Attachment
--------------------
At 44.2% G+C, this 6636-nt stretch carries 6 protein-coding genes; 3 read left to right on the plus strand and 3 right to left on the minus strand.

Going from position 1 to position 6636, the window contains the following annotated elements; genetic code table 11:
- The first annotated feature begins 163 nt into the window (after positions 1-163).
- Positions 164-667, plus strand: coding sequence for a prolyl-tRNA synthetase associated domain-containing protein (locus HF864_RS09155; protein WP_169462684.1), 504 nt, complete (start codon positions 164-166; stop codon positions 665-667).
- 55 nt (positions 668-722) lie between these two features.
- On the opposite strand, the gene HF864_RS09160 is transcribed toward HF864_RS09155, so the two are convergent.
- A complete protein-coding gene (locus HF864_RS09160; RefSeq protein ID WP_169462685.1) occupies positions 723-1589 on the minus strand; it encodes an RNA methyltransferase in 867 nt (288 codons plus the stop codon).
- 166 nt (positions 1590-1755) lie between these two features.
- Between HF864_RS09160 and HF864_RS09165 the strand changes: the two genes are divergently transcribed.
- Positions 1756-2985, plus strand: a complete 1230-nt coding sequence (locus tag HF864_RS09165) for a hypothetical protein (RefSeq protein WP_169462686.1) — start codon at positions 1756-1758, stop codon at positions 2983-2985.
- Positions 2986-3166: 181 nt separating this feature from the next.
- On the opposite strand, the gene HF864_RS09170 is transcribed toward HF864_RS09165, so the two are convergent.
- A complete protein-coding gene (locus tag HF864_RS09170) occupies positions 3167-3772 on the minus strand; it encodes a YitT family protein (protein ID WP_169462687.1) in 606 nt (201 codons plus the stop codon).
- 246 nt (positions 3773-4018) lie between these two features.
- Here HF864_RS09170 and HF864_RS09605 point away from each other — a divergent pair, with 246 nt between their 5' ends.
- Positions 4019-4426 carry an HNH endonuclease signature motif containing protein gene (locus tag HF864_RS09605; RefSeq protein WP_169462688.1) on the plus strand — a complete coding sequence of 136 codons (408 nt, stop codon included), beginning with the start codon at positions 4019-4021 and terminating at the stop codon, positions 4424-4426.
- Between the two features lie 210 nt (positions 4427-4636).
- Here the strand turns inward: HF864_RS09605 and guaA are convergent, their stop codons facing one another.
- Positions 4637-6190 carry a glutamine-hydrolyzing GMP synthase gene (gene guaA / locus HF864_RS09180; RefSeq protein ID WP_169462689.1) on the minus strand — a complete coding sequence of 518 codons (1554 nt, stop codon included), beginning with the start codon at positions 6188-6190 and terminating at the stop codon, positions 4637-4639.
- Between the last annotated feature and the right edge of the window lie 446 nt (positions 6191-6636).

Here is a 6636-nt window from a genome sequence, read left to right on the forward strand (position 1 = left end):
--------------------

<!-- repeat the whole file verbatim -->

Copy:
At 44.2% G+C, this 6636-nt stretch carries 6 protein-coding genes; 3 read left to right on the plus strand and 3 right to left on the minus strand.

Going from position 1 to position 6636, the window contains the following annotated elements; genetic code table 11:
- The first annotated feature begins 163 nt into the window (after positions 1-163).
- Positions 164-667, plus strand: coding sequence for a prolyl-tRNA synthetase associated domain-containing protein (locus HF864_RS09155; protein WP_169462684.1), 504 nt, complete (start codon positions 164-166; stop codon positions 665-667).
- 55 nt (positions 668-722) lie between these two features.
- On the opposite strand, the gene HF864_RS09160 is transcribed toward HF864_RS09155, so the two are convergent.
- A complete protein-coding gene (locus HF864_RS09160; RefSeq protein ID WP_169462685.1) occupies positions 723-1589 on the minus strand; it encodes an RNA methyltransferase in 867 nt (288 codons plus the stop codon).
- 166 nt (positions 1590-1755) lie between these two features.
- Between HF864_RS09160 and HF864_RS09165 the strand changes: the two genes are divergently transcribed.
- Positions 1756-2985, plus strand: a complete 1230-nt coding sequence (locus tag HF864_RS09165) for a hypothetical protein (RefSeq protein WP_169462686.1) — start codon at positions 1756-1758, stop codon at positions 2983-2985.
- Positions 2986-3166: 181 nt separating this feature from the next.
- On the opposite strand, the gene HF864_RS09170 is transcribed toward HF864_RS09165, so the two are convergent.
- A complete protein-coding gene (locus tag HF864_RS09170) occupies positions 3167-3772 on the minus strand; it encodes a YitT family protein (protein ID WP_169462687.1) in 606 nt (201 codons plus the stop codon).
- 246 nt (positions 3773-4018) lie between these two features.
- Here HF864_RS09170 and HF864_RS09605 point away from each other — a divergent pair, with 246 nt between their 5' ends.
- Positions 4019-4426 carry an HNH endonuclease signature motif containing protein gene (locus tag HF864_RS09605; RefSeq protein WP_169462688.1) on the plus strand — a complete coding sequence of 136 codons (408 nt, stop codon included), beginning with the start codon at positions 4019-4021 and terminating at the stop codon, positions 4424-4426.
- Between the two features lie 210 nt (positions 4427-4636).
- Here the strand turns inward: HF864_RS09605 and guaA are convergent, their stop codons facing one another.
- Positions 4637-6190 carry a glutamine-hydrolyzing GMP synthase gene (gene guaA / locus HF864_RS09180; RefSeq protein ID WP_169462689.1) on the minus strand — a complete coding sequence of 518 codons (1554 nt, stop codon included), beginning with the start codon at positions 6188-6190 and terminating at the stop codon, positions 4637-4639.
- Between the last annotated feature and the right edge of the window lie 446 nt (positions 6191-6636).

Here is a 6636-nt window from a genome sequence, read left to right on the forward strand (position 1 = left end):